Businesses of all types and sizes throughout the United States, Mexico and beyond bring their disputes to Gardere's litigation team and receive practical, responsive, boutique-style attention in return. Our clients have access to the firepower and value of a well-known and highly-regarded Firm's capabilities and interdisciplinary strengths.
Gardere has a national and international energy practice formed around our Energy Industry Team, which is a multidisciplinary group of approximately 80 attorneys with diverse backgrounds, experience and skills specific to the energy industry. Our team includes attorneys who have served as in-house counsel for major energy companies, providing a depth of insight into our clients' needs, issues and concerns. We understand and regularly practice in virtually every sector of the energy, and we represent a wide variety of industry participants from multinational corporations to individuals.
From our offices in the United States and Mexico, our International Practice helps clients operate in today’s global economy. We have more than 30 professionals operating as a boutique within an Am Law 200 law firm and are able to provide focused service with the resources of a large firm. We understand that clients who are engaged in the global marketplace need lawyers who can operate seamlessly across multiple jurisdictions. Our international experts are multi-lingual, are culturally fluent and intimately familiar with various legal systems across the world, especially those in Latin America. Whether you need help with commercial transactions, regulatory matters, customs and import regulations, immigration matters, M&A and joint ventures, international disputes, or international tax planning, Gardere’s international team is here to assist you.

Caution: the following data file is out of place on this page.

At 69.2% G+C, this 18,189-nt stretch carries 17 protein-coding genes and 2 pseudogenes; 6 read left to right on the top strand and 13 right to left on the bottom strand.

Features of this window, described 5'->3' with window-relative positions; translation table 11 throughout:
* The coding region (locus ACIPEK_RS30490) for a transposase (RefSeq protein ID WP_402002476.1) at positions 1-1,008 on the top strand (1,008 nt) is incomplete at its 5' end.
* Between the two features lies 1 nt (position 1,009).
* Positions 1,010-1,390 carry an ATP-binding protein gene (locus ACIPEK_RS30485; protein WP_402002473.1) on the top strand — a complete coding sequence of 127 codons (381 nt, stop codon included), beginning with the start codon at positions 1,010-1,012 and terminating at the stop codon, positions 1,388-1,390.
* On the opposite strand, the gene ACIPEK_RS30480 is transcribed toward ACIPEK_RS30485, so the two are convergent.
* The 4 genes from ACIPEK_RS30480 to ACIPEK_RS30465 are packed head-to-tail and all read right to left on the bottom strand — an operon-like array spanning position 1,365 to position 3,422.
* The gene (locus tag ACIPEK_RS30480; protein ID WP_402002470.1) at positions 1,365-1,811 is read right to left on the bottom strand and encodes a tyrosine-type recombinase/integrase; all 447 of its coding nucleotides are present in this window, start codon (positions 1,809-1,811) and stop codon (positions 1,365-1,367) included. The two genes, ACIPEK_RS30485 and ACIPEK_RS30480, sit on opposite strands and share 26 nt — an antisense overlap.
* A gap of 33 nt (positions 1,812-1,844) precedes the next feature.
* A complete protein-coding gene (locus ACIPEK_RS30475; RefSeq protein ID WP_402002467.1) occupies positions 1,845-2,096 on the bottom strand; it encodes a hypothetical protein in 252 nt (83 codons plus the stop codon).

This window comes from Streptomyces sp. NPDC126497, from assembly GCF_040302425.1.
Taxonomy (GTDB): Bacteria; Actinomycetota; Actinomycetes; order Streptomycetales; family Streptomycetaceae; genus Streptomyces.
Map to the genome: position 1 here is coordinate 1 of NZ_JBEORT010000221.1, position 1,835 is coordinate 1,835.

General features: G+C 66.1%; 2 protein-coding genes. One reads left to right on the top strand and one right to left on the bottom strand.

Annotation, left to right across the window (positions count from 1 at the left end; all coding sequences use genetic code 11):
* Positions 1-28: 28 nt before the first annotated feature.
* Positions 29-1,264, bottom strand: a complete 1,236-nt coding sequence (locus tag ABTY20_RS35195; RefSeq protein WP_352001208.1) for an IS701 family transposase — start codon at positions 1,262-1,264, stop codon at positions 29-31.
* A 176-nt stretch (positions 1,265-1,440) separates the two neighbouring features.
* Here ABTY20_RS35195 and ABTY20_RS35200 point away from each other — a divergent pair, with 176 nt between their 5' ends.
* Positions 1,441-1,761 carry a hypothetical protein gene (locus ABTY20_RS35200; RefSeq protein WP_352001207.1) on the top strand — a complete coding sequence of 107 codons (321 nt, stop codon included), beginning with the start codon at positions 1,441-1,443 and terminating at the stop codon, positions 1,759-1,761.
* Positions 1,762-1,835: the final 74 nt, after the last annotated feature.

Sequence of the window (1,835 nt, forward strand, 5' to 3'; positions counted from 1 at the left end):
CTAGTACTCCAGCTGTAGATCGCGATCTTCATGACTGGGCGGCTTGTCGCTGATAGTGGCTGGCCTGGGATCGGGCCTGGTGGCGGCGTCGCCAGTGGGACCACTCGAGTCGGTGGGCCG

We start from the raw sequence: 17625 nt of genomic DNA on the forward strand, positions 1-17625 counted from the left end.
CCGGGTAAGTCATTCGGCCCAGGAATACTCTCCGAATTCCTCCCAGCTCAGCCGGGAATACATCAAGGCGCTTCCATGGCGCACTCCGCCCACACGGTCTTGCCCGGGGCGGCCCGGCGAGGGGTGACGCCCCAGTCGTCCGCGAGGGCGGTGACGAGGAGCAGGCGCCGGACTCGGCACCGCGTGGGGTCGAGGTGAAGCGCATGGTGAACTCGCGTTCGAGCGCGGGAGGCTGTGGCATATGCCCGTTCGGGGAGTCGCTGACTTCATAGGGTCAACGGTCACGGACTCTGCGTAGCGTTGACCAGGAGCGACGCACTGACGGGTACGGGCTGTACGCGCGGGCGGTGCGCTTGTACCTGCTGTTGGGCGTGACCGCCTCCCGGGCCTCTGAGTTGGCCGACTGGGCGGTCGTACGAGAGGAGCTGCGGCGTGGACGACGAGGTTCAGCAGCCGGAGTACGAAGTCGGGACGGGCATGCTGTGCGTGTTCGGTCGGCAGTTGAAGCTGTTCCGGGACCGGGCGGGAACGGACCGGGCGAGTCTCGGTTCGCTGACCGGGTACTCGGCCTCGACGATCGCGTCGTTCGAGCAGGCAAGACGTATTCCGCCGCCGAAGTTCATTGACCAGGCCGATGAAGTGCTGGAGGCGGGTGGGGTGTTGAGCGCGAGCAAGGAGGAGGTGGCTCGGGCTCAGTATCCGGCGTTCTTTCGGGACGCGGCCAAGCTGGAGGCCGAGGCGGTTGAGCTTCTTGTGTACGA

We represent domestic and foreign private funds in all aspects of fund formation, fund operations, platform and add-on acquisitions, and portfolio company operations. Our team has a reputation for being the go-to-lawyers for private equity funds, hedge funds, venture capital funds and family offices. We are known for our vast deal experience, the efficient way we staff and manage our work, and the way we maintain our relationships. We get deals done with sophisticated, strategic, and practical advice tailored to the needs of our clients.
*Not admitted to practice law.
In a case of first impression, the Fifth Circuit ruled that the Louisiana Oil Well Lien Act allowed subcontractors to assert and enforce a lien against a mineral lease on the Outer Continental Shelf for platform decommissioning and removal work on a well that had been plugged years earlier, and before the current owner acquired the lease.